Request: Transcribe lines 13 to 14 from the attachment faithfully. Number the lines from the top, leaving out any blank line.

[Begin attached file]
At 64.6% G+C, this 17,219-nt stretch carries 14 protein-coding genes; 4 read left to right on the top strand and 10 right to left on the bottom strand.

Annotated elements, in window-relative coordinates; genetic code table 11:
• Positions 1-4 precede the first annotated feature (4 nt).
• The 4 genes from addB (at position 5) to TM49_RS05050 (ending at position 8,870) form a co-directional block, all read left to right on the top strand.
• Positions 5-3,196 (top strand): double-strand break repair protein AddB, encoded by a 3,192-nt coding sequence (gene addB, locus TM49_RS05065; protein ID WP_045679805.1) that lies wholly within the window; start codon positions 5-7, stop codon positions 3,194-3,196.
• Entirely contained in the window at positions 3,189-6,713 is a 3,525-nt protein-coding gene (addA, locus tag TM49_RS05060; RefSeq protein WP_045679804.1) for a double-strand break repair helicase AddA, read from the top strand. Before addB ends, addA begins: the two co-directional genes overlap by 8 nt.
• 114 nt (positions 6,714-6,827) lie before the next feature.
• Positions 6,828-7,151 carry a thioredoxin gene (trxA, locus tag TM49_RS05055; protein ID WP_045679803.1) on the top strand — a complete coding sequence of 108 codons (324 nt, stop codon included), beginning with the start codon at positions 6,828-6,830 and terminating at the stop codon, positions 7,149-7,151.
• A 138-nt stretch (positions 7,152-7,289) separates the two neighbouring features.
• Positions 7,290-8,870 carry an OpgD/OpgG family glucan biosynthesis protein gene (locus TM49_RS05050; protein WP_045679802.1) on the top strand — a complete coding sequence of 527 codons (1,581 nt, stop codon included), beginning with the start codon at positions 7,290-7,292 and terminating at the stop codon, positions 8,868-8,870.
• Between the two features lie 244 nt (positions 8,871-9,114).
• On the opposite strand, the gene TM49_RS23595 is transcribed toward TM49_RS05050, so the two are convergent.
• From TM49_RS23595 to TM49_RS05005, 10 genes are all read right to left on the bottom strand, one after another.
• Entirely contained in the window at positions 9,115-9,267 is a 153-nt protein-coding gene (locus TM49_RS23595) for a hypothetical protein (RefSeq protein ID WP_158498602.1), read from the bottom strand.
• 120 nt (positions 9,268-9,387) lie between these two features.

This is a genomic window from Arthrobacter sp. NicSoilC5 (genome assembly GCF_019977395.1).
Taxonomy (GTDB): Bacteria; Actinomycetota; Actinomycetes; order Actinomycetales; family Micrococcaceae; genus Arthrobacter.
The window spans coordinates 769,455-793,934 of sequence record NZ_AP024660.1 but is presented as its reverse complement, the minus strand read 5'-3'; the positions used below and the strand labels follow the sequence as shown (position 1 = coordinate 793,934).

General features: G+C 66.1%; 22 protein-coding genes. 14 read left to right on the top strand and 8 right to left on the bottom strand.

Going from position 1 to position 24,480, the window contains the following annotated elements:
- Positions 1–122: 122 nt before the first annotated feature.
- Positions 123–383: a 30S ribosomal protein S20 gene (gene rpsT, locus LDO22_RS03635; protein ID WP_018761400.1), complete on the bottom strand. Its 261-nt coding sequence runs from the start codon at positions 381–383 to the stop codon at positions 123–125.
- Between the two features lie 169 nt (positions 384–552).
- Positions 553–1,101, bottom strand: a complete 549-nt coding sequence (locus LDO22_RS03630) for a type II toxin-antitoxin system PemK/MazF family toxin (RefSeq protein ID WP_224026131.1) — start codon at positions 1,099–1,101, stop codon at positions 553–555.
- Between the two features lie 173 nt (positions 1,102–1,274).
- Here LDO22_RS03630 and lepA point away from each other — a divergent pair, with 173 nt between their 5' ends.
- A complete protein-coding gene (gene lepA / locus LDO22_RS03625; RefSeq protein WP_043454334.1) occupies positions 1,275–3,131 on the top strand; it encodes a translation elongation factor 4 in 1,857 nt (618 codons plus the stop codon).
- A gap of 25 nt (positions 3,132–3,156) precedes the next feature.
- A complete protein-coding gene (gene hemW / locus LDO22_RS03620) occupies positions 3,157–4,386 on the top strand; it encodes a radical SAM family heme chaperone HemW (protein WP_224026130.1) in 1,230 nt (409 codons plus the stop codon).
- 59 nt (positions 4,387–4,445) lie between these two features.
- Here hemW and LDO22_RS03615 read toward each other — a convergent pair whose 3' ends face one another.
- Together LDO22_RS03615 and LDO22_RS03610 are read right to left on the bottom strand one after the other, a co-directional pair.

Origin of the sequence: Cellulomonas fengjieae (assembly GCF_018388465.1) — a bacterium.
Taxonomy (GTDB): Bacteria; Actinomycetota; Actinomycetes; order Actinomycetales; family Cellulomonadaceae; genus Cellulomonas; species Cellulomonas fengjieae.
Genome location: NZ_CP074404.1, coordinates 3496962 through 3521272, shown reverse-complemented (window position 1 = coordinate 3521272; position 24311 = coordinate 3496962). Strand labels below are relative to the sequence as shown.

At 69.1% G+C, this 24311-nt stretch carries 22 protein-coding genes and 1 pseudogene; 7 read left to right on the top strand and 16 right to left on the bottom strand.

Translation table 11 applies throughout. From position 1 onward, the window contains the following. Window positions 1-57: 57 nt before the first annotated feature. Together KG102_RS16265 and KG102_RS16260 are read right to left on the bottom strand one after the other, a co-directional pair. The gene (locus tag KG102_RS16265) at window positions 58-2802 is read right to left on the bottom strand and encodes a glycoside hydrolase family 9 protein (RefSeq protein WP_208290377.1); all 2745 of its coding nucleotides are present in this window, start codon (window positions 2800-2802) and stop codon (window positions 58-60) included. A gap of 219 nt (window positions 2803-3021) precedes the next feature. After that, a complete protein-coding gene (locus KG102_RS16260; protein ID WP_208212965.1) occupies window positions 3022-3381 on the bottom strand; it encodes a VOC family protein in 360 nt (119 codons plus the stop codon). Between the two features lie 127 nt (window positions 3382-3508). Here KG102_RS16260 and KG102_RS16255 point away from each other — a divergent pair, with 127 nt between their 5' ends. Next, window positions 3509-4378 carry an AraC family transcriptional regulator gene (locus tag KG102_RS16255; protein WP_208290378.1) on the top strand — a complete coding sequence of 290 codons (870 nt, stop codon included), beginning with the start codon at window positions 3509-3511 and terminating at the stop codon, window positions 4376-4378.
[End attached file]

• From TM49_RS23595 to TM49_RS05005, 10 genes are all read right to left on the bottom strand, one after another.
• Entirely contained in the window at positions 9,115-9,267 is a 153-nt protein-coding gene (locus TM49_RS23595) for a hypothetical protein (RefSeq protein ID WP_158498602.1), read from the bottom strand.